Spoken and written Thai is largely incomprehensible to the casual visitor. However, English is widely understood, particularly in Bangkok where it is almost the major commercial language. English and some European languages are spoken in most hotels, shops and restaurants in major tourist destinations, and Thai-English road and street signs are found nationwide. 


The majority of Thais are devout Buddhists. Muslims form the largest of the religious minorities and are located mainly in the four southern provinces. Other minority groups include Hindus, Sikhs and Christians. 

Money, Exchange & Credit Cards

Thai currency is the Baht, divided into 100 Satang. Exchange rate, is about HKD1 to 5 Baht. Thai notes are in denominations of B1,000, 500, 100, 50, 20 and 10. Coins are of B10, 5, 1 and S50 and S25. 
Cash and traveler cheques can be exchanged freely, with banks or money changers giving better rates than hotels. 

Major international credit cards are widely accepted in hotels, restaurants and shops. 

Customs & Currency Regulations

Visitors are permitted to bring in duty-free 200 cigarettes and one litre of wine or spirits. Strick restrictions apply against the import of weapons, narcotics, pornography etc. Any amount of foreign exchange in travelers cheques or draft may be imported, but cash in excess to US10,000 must be declared on arrival. It is not permitted to export more than 50,000 Baht per person in cash. 
Genuine antiques and Buddha images require export license.

Passports and Visa

All visitors to Thailand require valid passports, but visas are not necessary for most nationalities for a stay of up to 30 days. Other nationalities can obtain 15-day visa on arrival. For a longer visit a tourist visa, issued by overseas Thai consular offices, is valid for a stay of up to 60 days. It must be used within three months from the date of issue and can be extended.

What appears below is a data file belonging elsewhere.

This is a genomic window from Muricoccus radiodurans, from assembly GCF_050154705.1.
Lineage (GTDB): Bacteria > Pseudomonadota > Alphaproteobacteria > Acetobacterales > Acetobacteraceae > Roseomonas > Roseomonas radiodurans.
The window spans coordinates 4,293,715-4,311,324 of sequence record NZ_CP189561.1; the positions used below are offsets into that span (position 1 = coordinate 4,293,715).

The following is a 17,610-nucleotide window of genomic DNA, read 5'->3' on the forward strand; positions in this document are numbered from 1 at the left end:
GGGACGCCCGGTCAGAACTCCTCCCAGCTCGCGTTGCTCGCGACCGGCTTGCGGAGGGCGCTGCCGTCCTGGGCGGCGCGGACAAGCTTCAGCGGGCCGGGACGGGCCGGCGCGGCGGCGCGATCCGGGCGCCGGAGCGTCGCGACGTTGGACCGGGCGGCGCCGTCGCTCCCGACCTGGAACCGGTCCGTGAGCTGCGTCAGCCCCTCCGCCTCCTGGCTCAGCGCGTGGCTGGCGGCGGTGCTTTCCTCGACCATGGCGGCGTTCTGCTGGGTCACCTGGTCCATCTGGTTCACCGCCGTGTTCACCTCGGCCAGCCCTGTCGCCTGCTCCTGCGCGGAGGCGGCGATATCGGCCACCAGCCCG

Certificate of inoculation against cholera and yellow fever are not required, unless arriving from an infected area. Some remote areas of Thailand are still malarial, so visitors should take appropriate facilities and hospitals, the high quality and low cost of which attract many visitors from countries where such amenities are either not available or very costly. 


The electricity current is 220 volt AC (50 cycles) throughout the country. Many different types of plugs and sockets are in use. Travellers with electric shavers, hair dryers, tape recorders and other appliances should carry a plug adapter kit. The better hotels will make a available 110-volt transformers. 

Tap Water

Tap water is clean but drinking from it directly should be avoided. Bottled water is recommended. 


The time in Thailand is seven hours ahead of Greenwich Mean Time (+7 hours GMT). 

Office & Banking Hours

Most commercial concerns in Bangkok operate on a five-day week, usually from 8 am to 5:00 pm. Many stores open seven days a week from 10:00am to 10:00pm. Government offices are generally open between 8:30am and 4:30pm with a noon to 1pm lunch break, Monday to Friday except public holidays. Banks are open Mondays to Fridays from 9:30am to 3:30pm except on public holidays. 


Tipping is not standard practice in Thailand, although it is becoming increasingly common. Many larger hotels and restaurants add a 10% service charge to the bill. Taxi drivers do not expect a tip but the gesture is appreciated and 10-20 baht is acceptable for porters.